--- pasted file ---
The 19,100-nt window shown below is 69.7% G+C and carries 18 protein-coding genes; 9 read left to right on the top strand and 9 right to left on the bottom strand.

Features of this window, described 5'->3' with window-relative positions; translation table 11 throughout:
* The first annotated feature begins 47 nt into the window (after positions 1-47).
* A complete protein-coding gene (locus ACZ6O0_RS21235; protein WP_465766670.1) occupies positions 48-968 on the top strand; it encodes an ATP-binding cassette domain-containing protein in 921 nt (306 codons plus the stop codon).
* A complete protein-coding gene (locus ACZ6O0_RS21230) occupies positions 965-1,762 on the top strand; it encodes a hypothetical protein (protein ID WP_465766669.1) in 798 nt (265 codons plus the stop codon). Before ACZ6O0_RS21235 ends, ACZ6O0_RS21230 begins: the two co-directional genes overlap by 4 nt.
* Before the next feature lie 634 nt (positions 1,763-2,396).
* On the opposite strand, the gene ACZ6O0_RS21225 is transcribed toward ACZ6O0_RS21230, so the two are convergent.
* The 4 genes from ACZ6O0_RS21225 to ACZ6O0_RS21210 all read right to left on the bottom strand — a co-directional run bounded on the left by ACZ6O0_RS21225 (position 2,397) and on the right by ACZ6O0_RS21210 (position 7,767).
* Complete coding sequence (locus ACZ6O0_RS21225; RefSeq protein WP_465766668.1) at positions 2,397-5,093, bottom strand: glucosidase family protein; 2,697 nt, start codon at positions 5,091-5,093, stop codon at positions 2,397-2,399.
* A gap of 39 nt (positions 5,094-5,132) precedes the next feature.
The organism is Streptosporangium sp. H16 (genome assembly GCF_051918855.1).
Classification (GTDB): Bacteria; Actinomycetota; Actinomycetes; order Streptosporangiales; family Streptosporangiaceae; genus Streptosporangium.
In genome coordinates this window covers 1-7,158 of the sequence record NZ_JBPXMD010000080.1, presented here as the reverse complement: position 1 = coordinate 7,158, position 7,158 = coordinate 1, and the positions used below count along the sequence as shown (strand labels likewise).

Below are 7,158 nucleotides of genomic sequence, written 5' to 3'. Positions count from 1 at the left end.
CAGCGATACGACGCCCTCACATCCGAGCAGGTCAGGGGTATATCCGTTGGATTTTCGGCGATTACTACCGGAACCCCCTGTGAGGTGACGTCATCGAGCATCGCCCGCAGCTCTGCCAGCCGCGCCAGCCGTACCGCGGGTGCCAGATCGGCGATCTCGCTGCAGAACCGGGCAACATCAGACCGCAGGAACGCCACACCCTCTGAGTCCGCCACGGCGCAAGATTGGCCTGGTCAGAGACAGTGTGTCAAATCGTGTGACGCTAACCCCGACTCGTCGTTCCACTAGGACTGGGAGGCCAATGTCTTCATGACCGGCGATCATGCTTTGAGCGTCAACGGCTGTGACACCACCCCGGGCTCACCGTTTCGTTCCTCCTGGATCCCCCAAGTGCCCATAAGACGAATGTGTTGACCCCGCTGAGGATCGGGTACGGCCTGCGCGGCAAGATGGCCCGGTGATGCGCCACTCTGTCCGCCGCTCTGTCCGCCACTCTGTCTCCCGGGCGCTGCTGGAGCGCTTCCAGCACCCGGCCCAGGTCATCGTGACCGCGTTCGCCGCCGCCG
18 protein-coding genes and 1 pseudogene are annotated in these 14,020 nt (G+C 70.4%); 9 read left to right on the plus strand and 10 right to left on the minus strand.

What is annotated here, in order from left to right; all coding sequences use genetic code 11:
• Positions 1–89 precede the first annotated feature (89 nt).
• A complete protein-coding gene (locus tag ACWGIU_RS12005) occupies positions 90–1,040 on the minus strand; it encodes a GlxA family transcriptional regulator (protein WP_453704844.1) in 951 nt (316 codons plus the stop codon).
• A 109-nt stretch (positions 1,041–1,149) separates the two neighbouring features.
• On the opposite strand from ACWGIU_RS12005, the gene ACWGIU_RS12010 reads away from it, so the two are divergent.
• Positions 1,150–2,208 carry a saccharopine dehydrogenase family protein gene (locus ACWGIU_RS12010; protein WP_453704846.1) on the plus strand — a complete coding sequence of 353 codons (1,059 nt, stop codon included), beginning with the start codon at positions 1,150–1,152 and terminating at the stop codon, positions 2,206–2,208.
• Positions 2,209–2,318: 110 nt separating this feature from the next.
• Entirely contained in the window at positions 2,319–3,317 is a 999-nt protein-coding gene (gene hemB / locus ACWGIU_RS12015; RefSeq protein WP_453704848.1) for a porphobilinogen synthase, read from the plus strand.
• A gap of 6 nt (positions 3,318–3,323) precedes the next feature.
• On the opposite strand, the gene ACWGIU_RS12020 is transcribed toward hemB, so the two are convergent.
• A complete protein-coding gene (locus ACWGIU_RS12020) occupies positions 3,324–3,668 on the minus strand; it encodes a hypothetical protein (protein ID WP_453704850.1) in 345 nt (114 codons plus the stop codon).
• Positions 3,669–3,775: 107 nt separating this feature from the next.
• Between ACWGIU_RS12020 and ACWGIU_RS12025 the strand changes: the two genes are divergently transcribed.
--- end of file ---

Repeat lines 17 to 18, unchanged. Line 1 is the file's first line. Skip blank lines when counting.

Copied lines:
What is annotated here, in order from left to right; all coding sequences use genetic code 11:
• Positions 1–89 precede the first annotated feature (89 nt).